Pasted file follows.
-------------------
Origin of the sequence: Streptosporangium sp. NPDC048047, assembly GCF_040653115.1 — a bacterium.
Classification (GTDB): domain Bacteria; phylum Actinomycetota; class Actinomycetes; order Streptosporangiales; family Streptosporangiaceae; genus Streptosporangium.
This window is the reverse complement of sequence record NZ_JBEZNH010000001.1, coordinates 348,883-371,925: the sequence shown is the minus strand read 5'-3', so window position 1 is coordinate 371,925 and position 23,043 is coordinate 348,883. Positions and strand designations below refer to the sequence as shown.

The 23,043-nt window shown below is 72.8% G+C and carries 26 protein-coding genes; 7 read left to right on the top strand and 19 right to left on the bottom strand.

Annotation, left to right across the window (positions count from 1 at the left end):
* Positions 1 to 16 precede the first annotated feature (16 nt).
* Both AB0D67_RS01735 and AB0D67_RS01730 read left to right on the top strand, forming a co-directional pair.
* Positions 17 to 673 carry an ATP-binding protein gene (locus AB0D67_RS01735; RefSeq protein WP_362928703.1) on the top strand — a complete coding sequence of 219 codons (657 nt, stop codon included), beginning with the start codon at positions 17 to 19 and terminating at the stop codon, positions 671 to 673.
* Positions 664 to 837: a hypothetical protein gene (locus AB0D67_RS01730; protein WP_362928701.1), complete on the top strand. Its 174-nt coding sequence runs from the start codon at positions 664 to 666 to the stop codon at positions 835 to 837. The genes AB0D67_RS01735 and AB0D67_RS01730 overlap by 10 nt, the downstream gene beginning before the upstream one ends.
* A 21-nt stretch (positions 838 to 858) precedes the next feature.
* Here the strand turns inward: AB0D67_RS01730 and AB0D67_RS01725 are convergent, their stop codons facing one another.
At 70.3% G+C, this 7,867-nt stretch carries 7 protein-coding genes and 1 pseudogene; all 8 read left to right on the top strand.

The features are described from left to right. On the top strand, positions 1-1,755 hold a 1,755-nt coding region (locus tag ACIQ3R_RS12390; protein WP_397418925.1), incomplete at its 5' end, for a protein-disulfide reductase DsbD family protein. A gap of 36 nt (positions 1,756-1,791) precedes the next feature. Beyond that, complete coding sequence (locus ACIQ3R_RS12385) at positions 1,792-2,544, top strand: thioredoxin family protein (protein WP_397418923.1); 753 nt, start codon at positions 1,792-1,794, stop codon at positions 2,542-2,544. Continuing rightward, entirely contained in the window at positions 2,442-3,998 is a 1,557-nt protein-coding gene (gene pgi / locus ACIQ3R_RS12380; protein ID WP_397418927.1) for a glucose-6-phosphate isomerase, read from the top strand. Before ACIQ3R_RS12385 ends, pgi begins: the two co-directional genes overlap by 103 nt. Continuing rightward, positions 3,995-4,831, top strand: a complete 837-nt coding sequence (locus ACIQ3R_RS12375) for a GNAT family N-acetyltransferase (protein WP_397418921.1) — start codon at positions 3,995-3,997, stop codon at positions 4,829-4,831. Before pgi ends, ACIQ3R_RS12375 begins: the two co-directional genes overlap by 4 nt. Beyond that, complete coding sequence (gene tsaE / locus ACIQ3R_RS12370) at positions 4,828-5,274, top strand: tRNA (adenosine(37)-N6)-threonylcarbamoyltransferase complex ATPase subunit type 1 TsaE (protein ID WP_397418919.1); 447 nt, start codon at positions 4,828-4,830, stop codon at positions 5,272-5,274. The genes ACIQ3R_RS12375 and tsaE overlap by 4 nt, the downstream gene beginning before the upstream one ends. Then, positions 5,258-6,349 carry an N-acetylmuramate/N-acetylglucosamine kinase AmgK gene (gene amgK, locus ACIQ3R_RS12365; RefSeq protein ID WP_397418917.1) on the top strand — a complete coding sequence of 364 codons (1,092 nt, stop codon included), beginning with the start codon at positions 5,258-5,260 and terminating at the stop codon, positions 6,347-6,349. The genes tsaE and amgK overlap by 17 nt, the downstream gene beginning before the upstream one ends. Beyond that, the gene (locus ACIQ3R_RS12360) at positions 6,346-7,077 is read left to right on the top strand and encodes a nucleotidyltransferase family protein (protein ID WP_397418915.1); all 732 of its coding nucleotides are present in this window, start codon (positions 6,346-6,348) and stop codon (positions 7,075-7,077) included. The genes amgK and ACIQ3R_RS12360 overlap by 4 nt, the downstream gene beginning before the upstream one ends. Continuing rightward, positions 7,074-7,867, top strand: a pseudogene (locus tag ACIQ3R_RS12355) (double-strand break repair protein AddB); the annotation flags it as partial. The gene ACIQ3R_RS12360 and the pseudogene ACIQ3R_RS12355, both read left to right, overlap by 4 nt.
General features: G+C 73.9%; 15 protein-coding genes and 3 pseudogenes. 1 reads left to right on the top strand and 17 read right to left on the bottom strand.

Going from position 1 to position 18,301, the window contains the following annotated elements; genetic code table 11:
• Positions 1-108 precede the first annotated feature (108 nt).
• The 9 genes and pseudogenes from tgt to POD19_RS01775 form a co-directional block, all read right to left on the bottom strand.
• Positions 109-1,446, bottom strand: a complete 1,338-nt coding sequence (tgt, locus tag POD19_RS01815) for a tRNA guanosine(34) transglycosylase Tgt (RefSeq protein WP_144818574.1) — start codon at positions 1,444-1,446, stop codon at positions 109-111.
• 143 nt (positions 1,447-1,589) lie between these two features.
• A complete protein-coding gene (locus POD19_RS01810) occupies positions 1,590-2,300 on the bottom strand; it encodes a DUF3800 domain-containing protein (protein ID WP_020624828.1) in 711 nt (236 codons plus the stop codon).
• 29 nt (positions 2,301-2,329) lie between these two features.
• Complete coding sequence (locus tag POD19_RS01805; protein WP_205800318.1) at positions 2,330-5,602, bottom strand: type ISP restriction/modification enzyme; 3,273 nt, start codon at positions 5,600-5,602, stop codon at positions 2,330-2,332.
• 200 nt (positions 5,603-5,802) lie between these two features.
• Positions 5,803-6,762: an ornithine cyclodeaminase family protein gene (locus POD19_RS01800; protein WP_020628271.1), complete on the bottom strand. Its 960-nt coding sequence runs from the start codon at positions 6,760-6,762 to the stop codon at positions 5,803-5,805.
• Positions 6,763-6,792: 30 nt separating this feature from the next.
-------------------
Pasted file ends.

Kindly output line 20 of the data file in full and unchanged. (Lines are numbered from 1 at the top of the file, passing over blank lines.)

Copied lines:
• A complete protein-coding gene (locus POD19_RS01810) occupies positions 1,590-2,300 on the bottom strand; it encodes a DUF3800 domain-containing protein (protein ID WP_020624828.1) in 711 nt (236 codons plus the stop codon).